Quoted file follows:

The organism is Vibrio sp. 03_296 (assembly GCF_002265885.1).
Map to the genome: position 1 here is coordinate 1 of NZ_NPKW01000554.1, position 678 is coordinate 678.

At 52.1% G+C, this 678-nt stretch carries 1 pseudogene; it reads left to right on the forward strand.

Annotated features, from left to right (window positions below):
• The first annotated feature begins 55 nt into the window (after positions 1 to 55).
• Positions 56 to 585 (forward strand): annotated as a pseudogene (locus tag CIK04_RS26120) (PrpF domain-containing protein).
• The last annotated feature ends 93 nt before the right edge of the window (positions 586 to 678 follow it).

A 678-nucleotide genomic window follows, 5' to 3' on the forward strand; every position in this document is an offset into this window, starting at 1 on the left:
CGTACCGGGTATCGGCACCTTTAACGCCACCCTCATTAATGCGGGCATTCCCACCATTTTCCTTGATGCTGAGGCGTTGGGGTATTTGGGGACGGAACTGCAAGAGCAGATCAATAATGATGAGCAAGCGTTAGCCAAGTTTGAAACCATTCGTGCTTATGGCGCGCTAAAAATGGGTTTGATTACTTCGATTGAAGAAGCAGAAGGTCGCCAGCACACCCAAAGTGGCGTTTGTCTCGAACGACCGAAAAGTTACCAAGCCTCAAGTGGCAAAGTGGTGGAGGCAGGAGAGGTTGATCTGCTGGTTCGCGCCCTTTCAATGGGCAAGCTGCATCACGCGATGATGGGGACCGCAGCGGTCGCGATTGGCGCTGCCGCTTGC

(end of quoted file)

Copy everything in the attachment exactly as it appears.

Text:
The organism is Vibrio sp. 03_296 (assembly GCF_002265885.1).
Map to the genome: position 1 here is coordinate 1 of NZ_NPKW01000554.1, position 678 is coordinate 678.

At 52.1% G+C, this 678-nt stretch carries 1 pseudogene; it reads left to right on the forward strand.

Annotated features, from left to right (window positions below):
• The first annotated feature begins 55 nt into the window (after positions 1 to 55).
• Positions 56 to 585 (forward strand): annotated as a pseudogene (locus tag CIK04_RS26120) (PrpF domain-containing protein).
• The last annotated feature ends 93 nt before the right edge of the window (positions 586 to 678 follow it).

A 678-nucleotide genomic window follows, 5' to 3' on the forward strand; every position in this document is an offset into this window, starting at 1 on the left:
CGTACCGGGTATCGGCACCTTTAACGCCACCCTCATTAATGCGGGCATTCCCACCATTTTCCTTGATGCTGAGGCGTTGGGGTATTTGGGGACGGAACTGCAAGAGCAGATCAATAATGATGAGCAAGCGTTAGCCAAGTTTGAAACCATTCGTGCTTATGGCGCGCTAAAAATGGGTTTGATTACTTCGATTGAAGAAGCAGAAGGTCGCCAGCACACCCAAAGTGGCGTTTGTCTCGAACGACCGAAAAGTTACCAAGCCTCAAGTGGCAAAGTGGTGGAGGCAGGAGAGGTTGATCTGCTGGTTCGCGCCCTTTCAATGGGCAAGCTGCATCACGCGATGATGGGGACCGCAGCGGTCGCGATTGGCGCTGCCGCTTGC